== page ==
Now Playing Tracks

Book Vs Movie - Divergent by Veronica Roth



I’m starting a new post format—YA books compared to their movie adaptations! Click “Read More” to check out my review of the Divergent film and the book below.


Beatrice is turning sixteen, and she has a difficult choice to make: should she choose to remain with her family in Abnegation, the faction of the selfless and helpful where she has never truly fit in, or join one of the other factions that make up their post-war society, and leave behind her family forever?

She hopes that the aptitude test will tell her where she really belongs, but her results only make things worse. Beatrice is Divergent—she has an equal aptitude for several factions, which is as good as saying she doesn’t really belong in any. Beatrice doesn’t really understand what Divergent means, but she knows one thing for sure.

Divergent is dangerous.

Read More

Heir Apparent by Vivian Vande Velde




Giannine Bellisario has just turned fourteen; to celebrate, she decides to use the gift certificate her father has given her—even though she knows that his secretary was the one who actually bought it, $50 to spend at the Rasmussem Gaming Center, a virtual reality arcade where Giannine can play a variety of total-immersion games, is nothing to sneeze at.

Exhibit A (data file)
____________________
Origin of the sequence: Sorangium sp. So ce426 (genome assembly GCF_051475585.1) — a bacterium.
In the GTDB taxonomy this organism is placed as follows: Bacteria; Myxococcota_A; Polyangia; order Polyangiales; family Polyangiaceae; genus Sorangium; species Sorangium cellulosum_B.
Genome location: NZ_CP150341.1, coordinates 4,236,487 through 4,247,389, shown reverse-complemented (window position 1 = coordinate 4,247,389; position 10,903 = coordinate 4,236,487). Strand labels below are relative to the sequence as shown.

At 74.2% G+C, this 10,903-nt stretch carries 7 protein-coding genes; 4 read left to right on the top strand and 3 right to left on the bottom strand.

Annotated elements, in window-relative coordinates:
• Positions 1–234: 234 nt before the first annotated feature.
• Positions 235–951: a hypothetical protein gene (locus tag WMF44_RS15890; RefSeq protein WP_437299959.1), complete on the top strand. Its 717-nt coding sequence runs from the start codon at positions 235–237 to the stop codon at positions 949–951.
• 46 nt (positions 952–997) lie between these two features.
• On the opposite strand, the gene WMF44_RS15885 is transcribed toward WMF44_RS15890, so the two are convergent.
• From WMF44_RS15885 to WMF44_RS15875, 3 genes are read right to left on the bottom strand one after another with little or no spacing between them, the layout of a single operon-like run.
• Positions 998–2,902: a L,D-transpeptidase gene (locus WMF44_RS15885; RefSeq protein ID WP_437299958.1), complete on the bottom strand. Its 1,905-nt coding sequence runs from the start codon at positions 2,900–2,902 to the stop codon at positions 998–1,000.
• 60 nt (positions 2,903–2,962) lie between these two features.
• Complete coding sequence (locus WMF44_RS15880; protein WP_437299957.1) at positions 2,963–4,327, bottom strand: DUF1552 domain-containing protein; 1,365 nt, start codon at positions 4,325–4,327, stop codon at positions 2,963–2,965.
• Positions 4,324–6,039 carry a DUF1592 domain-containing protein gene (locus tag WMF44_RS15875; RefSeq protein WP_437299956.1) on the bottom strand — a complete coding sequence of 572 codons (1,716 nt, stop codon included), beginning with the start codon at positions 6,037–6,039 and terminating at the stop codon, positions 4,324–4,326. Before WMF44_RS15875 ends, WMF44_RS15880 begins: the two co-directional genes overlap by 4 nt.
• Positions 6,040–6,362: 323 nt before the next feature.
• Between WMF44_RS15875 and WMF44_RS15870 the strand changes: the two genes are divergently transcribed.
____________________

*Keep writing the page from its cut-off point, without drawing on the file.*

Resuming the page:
Read More


My AP Psych teacher from high school keeps binders and notebooks with dicks drawn on them to use as visual aids for the Freudian unit.

One time she did this life changing little “experiment” where she ever so calmly asked guys why they draw penises on things. They tried to say “it’s just funny” or “you don’t understand” and she just kept saying “you’re right, I don’t understand. Explain to me. You already know what a penis looks like, why do you have to draw it on things? Are you marking it? Are you tagging it? Girls don’t draw vaginas on things.” And the guys suddenly started questioning their motives for everything they do and one guy was like “ms, stop talking about penises, you’re making us uncomfortable.” And she shouted “HOW DO YOU THINK WE FEEL SEEING DICKS DRAWN ON STUFF ALL THE TIME?”





In Norwegian, you don’t refer to your romantic partner as a “boyfriend” or “girlfriend”. You say “kjæreste”, which is gender neutral and literally translates to “the dearest”.

and in swedish you refer to your boyfriend/girlfriend by saying ”älskling” which translates into ”my beloved one” 

And in Finnish we say “mulkvisti” which means “one I don’t hate as much as the others”

*squints at finland*

We make Tumblr themes